Saxmundham farmer Eric Moss fined after allowing cattle carcasses to decompose on his farm
- Credit: Archant
A Suffolk farmer who repeatedly flouted livestock regulations has been ordered to pay more than £47,000 in fines and costs after a judge accused him of showing “contempt” for the authorities.
In October last year Eric Moss and his company ARP Farms Ltd were ordered to pay more more than £110,000 for unlawfully slaughtering cattle and illegally selling meat across the county and today he was ordered to pay a further £47,000 for allowing cattle carcasses to decompose on his farm near Saxmundham and failing to register the births and deaths of cattle.
Sentencing Moss, a former member of the National Farmers’ Union’s livestock board, Recorder Martyn Levett said he had shown no remorse for the offences or understanding of the harm that could have been caused by the offences.
“You have shown contempt for the authorities,” said the judge.
He said that when Trading Standards inspectors went to Botany Farm at Farnham they discovered cattle corpses in open areas around the farm in varying stages of decay and several cattle did not have ear tags for indentification.
Ipswich Crown Court heard that without indentification and traceability any meat consumed cannot be traced back to its origins and therefore could not be guaranteed to be free from diseases such as BSE.
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Despite advice to Moss to ensure he inspected his cattle regularly and complied with regulations concerning the disposal of dead cattle more corpses were discovered during further inspections.
Moss, 72, and ARP Farms Ltd admitted a total of ten animal by-product and cattle indentification offences and were fined a total of £33,200 and ordered to pay costs of £14,000.
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Moss was also fined £250 for failing to attend court for an earlier hearing
The court heard the offences were discovered following joint inspections last year by Suffolk Trading Standards and the Animal Health and Veterinary Laboratories Agency (AHVLA).
After the sentencing hearing Suffolk County councillor Colin Spence, cabinet member for public protection said:”Prosecutions such as these are rare but when a farmer has received repeated advice and warnings but has chosen to ignore animal health legislation that could potentially put animals and humans at risk to disease, Trading Standards has no option but to take robust action against them.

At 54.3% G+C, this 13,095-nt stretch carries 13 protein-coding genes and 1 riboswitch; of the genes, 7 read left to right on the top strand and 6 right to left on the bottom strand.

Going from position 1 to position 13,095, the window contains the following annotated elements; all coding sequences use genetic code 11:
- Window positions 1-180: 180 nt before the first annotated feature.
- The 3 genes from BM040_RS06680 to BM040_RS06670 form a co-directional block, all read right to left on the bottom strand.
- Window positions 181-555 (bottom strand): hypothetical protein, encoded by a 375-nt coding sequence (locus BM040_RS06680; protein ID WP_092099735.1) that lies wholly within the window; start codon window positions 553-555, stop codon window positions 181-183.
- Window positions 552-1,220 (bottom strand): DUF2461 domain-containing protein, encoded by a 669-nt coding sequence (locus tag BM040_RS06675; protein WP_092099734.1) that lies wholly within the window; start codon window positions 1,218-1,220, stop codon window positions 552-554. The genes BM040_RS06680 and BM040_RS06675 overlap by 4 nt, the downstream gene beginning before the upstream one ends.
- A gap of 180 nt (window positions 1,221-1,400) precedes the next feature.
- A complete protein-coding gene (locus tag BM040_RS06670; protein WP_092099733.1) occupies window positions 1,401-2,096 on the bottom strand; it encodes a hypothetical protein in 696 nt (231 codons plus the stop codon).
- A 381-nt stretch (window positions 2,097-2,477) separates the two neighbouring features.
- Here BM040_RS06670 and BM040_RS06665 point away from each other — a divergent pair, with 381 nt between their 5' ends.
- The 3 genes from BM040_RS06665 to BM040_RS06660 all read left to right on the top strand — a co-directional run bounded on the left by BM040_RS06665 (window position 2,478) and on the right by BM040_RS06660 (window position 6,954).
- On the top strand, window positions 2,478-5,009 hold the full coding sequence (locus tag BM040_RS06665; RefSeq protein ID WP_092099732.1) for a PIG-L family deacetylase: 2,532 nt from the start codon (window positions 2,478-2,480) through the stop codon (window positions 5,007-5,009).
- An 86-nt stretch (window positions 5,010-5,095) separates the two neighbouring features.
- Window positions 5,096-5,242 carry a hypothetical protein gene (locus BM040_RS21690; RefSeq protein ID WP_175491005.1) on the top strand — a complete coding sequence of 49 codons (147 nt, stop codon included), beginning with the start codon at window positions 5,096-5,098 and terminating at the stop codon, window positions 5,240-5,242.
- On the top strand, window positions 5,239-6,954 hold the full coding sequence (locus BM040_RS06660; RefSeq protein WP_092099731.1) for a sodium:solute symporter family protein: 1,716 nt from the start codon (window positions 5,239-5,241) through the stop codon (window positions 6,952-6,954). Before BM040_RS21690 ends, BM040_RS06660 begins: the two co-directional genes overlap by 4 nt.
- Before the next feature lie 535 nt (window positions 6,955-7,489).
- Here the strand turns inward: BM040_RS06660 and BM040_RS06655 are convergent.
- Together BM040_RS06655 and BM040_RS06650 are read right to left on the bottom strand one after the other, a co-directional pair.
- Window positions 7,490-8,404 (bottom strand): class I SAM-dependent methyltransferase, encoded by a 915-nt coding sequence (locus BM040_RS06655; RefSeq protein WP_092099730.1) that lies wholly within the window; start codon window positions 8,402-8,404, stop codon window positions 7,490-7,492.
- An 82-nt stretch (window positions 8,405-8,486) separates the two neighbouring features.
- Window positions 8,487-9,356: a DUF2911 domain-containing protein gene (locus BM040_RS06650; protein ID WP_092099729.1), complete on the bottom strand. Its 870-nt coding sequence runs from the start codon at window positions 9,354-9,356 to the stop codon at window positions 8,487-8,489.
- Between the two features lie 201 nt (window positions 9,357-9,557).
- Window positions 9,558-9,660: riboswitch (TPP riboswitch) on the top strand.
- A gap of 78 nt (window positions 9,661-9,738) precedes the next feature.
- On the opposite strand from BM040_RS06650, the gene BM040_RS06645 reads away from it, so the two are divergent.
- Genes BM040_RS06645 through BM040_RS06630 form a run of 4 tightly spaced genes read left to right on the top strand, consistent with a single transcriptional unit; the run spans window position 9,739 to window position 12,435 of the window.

“The court has sent out a clear message that anyone who continues bad practices such as those carried out by Mr Moss and ARP will be dealt with severely.”
Suffolk Trading Standards Officer, Lee Nunn said:”The vast majority of the Suffolk farming community identify and dispose of their dead animals and take on board Trading Standards advice. This collectively provides the public with reassurance that effective animal disease control measures are in place. We would encourage the public or farmimng community to report any instances of farm animals they have concerns about to us on 03454040506.
At last year’s hearing the court heard that Moss had sold his meat products at farmers’ markets, and to hotels, pubs, and restaurants and had been unable to account for more than 100 of his cattle. This meant officers have been unable to trace where they were in the food chain.
On that occasion the judge said: “I am sure that Mr Moss has sold illegally slaughtered and butchered Botany Farm beef to the public – this has been sold for cash via farmers’ markets, public houses and restaurants which sales have never been accounted for in Mr Moss’ accounts.”
The court heard that trading standards and environmental health officers were originally refused entry to Botany Farm by Moss.
While waiting for police to attend meat products were seen to be removed from the freezer.
It was subsequently discovered that beef lasagnes and other meat-based products had been sold at Woodbridge Country Market and fresh meat from the farm had also been sold at Woodbridge Farmers’ Market.